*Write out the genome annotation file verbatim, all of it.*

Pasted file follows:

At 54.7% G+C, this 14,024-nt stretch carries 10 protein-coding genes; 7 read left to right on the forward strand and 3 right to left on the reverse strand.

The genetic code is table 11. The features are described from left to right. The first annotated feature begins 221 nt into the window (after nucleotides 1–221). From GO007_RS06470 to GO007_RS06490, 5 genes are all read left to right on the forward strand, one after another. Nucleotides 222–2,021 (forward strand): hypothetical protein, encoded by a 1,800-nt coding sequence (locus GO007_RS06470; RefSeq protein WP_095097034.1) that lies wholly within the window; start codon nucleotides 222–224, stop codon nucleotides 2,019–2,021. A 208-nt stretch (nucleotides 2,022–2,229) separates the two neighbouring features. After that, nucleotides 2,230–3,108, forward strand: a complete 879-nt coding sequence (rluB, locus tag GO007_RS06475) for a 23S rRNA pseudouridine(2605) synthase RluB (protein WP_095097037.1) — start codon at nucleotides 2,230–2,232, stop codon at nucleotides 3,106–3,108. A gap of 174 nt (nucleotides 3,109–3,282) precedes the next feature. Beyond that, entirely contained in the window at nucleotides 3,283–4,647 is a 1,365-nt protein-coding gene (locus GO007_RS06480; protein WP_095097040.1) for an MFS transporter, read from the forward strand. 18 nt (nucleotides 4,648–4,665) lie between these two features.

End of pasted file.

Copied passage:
At 54.7% G+C, this 14,024-nt stretch carries 10 protein-coding genes; 7 read left to right on the forward strand and 3 right to left on the reverse strand.

The genetic code is table 11. The features are described from left to right. The first annotated feature begins 221 nt into the window (after nucleotides 1–221). From GO007_RS06470 to GO007_RS06490, 5 genes are all read left to right on the forward strand, one after another. Nucleotides 222–2,021 (forward strand): hypothetical protein, encoded by a 1,800-nt coding sequence (locus GO007_RS06470; RefSeq protein WP_095097034.1) that lies wholly within the window; start codon nucleotides 222–224, stop codon nucleotides 2,019–2,021. A 208-nt stretch (nucleotides 2,022–2,229) separates the two neighbouring features. After that, nucleotides 2,230–3,108, forward strand: a complete 879-nt coding sequence (rluB, locus tag GO007_RS06475) for a 23S rRNA pseudouridine(2605) synthase RluB (protein WP_095097037.1) — start codon at nucleotides 2,230–2,232, stop codon at nucleotides 3,106–3,108. A gap of 174 nt (nucleotides 3,109–3,282) precedes the next feature. Beyond that, entirely contained in the window at nucleotides 3,283–4,647 is a 1,365-nt protein-coding gene (locus GO007_RS06480; protein WP_095097040.1) for an MFS transporter, read from the forward strand. 18 nt (nucleotides 4,648–4,665) lie between these two features.